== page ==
to weigh 115 pounds:
1. Go to your doctor for a check-up.
2. Ask your doctor how many calories a day you should eat.

Q. Is this too many calories or should I stick with this plan?

A. Only your doctor can tell you how many calories you should eat per
day. To find out how many calories you're actually eating, you want to buy
a calorie chart or go to: www.FreeWeightloss.com.

It looks as if you're eating enough fruits and veggies, which is great. But
you may not be getting enough protein. Power bars contain some protein,
but it's incomplete protein. You need meat and/or dairy products. Also,
power bars (and some dairy products, actually) are a
calorie-laden way to get your protein. Fish and well-cooked beef and
chicken give you protein without giving you so many calories. I'm just
you the facts. Eat what you like the most. But don't you like meat? It's
to lose weight on a vegetarian diet.

Q. If I eat all my calories by 3 pm., let's say by having a big lunch,
should I
not eat for the rest of the day?

A. Not eating after 3 pm. is hard; I couldn't do it. I'd eat, but only
(with no dip), carrots, etc.

Good luck!

Take care,

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I'll answer your questions one by one:

> So i was wondering what school(s) you went to get your degrees?

Catholic University in Washington, D.C.
Loyola University in Chicago, IL

> How long it actually took you

4 years as an undergraduate, and 7 more years to get the Ph.D.

> What made you want to become a Psychologist?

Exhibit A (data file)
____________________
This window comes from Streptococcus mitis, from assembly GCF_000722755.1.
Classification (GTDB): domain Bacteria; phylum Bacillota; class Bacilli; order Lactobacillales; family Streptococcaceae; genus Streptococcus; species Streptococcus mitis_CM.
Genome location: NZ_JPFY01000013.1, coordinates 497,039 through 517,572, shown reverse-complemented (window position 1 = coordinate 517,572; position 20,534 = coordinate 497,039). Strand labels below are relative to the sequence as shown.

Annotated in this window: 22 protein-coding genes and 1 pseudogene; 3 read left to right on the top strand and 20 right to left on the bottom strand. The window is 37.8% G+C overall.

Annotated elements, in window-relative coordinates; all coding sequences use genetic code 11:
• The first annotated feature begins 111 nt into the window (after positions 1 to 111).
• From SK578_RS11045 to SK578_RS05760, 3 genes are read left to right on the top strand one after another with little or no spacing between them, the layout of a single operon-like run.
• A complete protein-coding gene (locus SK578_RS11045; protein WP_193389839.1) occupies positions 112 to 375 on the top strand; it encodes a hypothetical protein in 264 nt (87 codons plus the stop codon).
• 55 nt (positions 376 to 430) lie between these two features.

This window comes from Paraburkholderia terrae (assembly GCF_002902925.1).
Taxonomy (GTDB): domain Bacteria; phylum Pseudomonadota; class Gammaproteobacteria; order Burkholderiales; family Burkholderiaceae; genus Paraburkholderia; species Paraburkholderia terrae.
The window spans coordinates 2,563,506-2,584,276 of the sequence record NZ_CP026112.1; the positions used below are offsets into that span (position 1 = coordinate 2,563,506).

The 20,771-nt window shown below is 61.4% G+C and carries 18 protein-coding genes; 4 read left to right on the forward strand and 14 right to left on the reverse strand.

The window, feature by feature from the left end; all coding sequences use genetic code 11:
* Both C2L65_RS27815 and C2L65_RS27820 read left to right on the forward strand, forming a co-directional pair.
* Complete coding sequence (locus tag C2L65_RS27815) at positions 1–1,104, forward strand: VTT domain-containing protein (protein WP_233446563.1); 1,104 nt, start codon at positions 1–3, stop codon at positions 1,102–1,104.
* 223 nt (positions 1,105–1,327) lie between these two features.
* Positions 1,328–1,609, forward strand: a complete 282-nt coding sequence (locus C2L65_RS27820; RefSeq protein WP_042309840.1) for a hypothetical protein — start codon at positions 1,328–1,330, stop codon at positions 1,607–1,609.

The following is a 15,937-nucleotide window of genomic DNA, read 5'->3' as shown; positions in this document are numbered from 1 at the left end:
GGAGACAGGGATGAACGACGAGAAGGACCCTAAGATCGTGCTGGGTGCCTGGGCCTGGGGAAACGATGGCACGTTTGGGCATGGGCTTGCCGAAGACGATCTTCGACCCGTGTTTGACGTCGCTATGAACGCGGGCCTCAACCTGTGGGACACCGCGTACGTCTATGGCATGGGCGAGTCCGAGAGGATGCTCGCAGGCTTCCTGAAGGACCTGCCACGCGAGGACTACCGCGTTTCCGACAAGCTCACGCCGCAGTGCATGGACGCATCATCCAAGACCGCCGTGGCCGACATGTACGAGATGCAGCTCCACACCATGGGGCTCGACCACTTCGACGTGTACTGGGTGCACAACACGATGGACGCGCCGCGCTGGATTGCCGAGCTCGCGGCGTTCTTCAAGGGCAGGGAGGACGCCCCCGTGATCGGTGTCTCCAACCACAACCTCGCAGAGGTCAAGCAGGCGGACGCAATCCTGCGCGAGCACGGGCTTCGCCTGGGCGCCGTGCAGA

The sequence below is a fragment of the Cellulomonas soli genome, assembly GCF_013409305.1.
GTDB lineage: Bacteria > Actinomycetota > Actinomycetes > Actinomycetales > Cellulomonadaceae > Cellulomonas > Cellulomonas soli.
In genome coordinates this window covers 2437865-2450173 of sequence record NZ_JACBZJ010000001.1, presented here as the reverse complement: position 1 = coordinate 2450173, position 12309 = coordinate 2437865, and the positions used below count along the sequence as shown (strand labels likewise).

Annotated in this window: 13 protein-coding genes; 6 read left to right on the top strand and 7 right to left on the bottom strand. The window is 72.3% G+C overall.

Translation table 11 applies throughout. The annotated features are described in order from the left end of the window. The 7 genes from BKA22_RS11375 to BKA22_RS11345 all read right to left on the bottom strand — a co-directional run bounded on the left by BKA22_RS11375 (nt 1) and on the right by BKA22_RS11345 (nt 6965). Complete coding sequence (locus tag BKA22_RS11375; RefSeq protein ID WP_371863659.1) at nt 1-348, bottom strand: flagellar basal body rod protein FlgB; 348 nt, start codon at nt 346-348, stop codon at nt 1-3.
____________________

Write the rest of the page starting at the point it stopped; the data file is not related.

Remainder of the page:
I love people. Also, I wanted a job where I can use my intelligence.

> What do you work with more(children psychology or mental illness problems
more adults)?

Mental illness in adults because I, myself, have a mental illness. For lots
more information about me, click on: http://www.willigocrazy.org, scroll down
to where it says Any Dream Will Do, Inc. (on the left side of the page), and
click on it.

Take care,
Jean M. Bradt, Ph.D.

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Q. This might sound stupid but do you think I have issues? Lately I have
been feeling extremely down. I have a lot going on in my life that's good
and bad. I am extremely busy with school but I feel like I'm not enjoying it
as much as I should. I seem to be enjoying myself. I laugh and stuff but
afterwards I feel down. I constantly need people telling me you're pretty,
you're beautiful. The one person that I would love to hear it from is my
sister. Not once does she say Oh you looked nice there. It bothers me deep
inside. I am losing touch with her and it's scary. Also I feel like I need
to be superskinny but I'm not at the point where I don't eat. I do 1000
situps a night just to look skinny. But I eat...sometimes I even eat a lot.
I went through a huge pregnancy scare this year and for 5 months I thought I
was pregnant even though I had negative tests and pelvic exams. Do you think